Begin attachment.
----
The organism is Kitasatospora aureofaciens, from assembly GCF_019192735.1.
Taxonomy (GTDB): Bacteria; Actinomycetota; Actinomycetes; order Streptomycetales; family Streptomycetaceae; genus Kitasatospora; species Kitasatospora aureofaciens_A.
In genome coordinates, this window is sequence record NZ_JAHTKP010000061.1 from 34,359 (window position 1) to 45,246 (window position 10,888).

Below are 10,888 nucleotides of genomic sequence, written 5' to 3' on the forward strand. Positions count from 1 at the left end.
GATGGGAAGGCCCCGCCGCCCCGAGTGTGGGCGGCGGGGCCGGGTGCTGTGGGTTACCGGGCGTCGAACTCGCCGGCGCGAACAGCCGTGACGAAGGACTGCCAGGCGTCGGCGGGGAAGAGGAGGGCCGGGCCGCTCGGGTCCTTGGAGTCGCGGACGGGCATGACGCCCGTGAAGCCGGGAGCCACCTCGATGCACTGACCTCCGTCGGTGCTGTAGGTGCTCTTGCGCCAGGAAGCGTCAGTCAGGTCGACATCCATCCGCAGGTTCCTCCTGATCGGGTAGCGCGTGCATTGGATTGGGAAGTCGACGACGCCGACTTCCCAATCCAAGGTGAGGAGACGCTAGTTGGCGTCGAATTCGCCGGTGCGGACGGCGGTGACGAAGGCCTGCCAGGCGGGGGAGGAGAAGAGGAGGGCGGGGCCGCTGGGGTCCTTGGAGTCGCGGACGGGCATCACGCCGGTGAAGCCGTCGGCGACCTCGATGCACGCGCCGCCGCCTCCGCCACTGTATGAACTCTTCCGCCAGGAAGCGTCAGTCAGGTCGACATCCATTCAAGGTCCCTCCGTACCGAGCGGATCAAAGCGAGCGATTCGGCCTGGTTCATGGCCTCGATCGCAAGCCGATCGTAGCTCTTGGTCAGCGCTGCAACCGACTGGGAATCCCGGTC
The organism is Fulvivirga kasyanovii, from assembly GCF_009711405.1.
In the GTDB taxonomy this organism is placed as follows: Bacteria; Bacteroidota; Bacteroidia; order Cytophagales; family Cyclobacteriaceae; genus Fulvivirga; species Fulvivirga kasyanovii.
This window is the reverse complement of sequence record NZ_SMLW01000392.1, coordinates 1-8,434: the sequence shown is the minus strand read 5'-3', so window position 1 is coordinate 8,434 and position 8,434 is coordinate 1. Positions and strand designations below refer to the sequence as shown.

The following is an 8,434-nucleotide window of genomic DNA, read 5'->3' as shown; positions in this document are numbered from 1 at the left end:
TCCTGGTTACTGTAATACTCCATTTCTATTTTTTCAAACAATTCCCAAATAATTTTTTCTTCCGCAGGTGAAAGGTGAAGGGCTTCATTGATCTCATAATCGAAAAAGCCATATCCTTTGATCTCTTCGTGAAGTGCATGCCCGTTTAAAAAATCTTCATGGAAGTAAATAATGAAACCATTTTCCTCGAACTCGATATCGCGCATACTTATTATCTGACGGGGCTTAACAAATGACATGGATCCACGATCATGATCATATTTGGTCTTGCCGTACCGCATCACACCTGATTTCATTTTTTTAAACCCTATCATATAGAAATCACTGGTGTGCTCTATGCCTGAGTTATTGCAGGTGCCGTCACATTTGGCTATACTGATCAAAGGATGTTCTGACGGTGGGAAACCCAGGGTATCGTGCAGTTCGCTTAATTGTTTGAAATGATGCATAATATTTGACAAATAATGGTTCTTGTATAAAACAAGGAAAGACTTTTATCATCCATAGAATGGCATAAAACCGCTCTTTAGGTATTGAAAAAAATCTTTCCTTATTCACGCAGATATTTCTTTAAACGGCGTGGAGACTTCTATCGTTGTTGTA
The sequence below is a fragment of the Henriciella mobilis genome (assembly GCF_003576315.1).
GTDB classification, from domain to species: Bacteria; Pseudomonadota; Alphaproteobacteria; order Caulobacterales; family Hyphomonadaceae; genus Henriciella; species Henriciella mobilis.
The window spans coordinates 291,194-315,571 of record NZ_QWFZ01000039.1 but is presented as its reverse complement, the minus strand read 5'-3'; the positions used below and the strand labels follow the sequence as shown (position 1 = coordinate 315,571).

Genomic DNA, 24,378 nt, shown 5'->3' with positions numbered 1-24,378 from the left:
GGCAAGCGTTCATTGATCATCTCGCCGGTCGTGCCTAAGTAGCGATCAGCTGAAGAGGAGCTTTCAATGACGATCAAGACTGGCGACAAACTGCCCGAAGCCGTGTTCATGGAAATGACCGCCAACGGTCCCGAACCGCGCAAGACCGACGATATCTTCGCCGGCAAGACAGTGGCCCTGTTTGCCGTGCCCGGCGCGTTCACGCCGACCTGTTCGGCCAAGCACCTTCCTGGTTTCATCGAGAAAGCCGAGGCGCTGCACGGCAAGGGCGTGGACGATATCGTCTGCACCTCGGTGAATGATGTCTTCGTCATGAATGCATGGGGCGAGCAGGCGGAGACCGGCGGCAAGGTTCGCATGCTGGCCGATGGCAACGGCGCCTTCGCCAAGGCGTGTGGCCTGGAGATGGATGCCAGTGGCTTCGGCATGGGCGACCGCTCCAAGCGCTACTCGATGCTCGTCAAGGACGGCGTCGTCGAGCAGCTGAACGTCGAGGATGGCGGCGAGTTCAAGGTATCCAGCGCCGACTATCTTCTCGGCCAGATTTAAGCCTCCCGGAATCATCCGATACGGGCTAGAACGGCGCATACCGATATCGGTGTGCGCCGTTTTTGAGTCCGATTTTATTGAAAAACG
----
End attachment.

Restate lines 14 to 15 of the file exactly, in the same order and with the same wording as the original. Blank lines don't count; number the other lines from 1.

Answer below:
Genomic DNA, 24,378 nt, shown 5'->3' with positions numbered 1-24,378 from the left:
GGCAAGCGTTCATTGATCATCTCGCCGGTCGTGCCTAAGTAGCGATCAGCTGAAGAGGAGCTTTCAATGACGATCAAGACTGGCGACAAACTGCCCGAAGCCGTGTTCATGGAAATGACCGCCAACGGTCCCGAACCGCGCAAGACCGACGATATCTTCGCCGGCAAGACAGTGGCCCTGTTTGCCGTGCCCGGCGCGTTCACGCCGACCTGTTCGGCCAAGCACCTTCCTGGTTTCATCGAGAAAGCCGAGGCGCTGCACGGCAAGGGCGTGGACGATATCGTCTGCACCTCGGTGAATGATGTCTTCGTCATGAATGCATGGGGCGAGCAGGCGGAGACCGGCGGCAAGGTTCGCATGCTGGCCGATGGCAACGGCGCCTTCGCCAAGGCGTGTGGCCTGGAGATGGATGCCAGTGGCTTCGGCATGGGCGACCGCTCCAAGCGCTACTCGATGCTCGTCAAGGACGGCGTCGTCGAGCAGCTGAACGTCGAGGATGGCGGCGAGTTCAAGGTATCCAGCGCCGACTATCTTCTCGGCCAGATTTAAGCCTCCCGGAATCATCCGATACGGGCTAGAACGGCGCATACCGATATCGGTGTGCGCCGTTTTTGAGTCCGATTTTATTGAAAAACG